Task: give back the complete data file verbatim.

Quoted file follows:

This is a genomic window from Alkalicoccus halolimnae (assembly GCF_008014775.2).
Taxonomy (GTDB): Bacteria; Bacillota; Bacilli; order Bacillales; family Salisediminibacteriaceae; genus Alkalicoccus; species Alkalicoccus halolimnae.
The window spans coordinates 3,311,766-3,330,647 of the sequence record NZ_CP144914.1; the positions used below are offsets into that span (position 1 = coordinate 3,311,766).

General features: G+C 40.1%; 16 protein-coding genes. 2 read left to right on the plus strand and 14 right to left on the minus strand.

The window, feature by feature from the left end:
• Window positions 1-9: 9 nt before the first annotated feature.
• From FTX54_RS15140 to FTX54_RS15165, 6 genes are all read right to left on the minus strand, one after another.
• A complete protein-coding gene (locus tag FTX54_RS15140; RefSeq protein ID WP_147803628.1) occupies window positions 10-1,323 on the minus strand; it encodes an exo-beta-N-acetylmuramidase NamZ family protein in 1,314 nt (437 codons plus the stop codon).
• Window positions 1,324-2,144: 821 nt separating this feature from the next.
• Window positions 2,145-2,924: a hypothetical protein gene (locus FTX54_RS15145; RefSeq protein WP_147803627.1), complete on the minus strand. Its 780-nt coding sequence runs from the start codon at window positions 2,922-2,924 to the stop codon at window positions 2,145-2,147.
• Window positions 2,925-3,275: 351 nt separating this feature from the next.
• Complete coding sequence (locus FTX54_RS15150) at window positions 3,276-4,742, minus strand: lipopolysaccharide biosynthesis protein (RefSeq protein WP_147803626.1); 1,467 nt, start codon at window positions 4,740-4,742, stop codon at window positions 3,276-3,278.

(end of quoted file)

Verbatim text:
This is a genomic window from Alkalicoccus halolimnae (assembly GCF_008014775.2).
Taxonomy (GTDB): Bacteria; Bacillota; Bacilli; order Bacillales; family Salisediminibacteriaceae; genus Alkalicoccus; species Alkalicoccus halolimnae.
The window spans coordinates 3,311,766-3,330,647 of the sequence record NZ_CP144914.1; the positions used below are offsets into that span (position 1 = coordinate 3,311,766).

General features: G+C 40.1%; 16 protein-coding genes. 2 read left to right on the plus strand and 14 right to left on the minus strand.

The window, feature by feature from the left end:
• Window positions 1-9: 9 nt before the first annotated feature.
• From FTX54_RS15140 to FTX54_RS15165, 6 genes are all read right to left on the minus strand, one after another.
• A complete protein-coding gene (locus tag FTX54_RS15140; RefSeq protein ID WP_147803628.1) occupies window positions 10-1,323 on the minus strand; it encodes an exo-beta-N-acetylmuramidase NamZ family protein in 1,314 nt (437 codons plus the stop codon).
• Window positions 1,324-2,144: 821 nt separating this feature from the next.
• Window positions 2,145-2,924: a hypothetical protein gene (locus FTX54_RS15145; RefSeq protein WP_147803627.1), complete on the minus strand. Its 780-nt coding sequence runs from the start codon at window positions 2,922-2,924 to the stop codon at window positions 2,145-2,147.
• Window positions 2,925-3,275: 351 nt separating this feature from the next.
• Complete coding sequence (locus FTX54_RS15150) at window positions 3,276-4,742, minus strand: lipopolysaccharide biosynthesis protein (RefSeq protein WP_147803626.1); 1,467 nt, start codon at window positions 4,740-4,742, stop codon at window positions 3,276-3,278.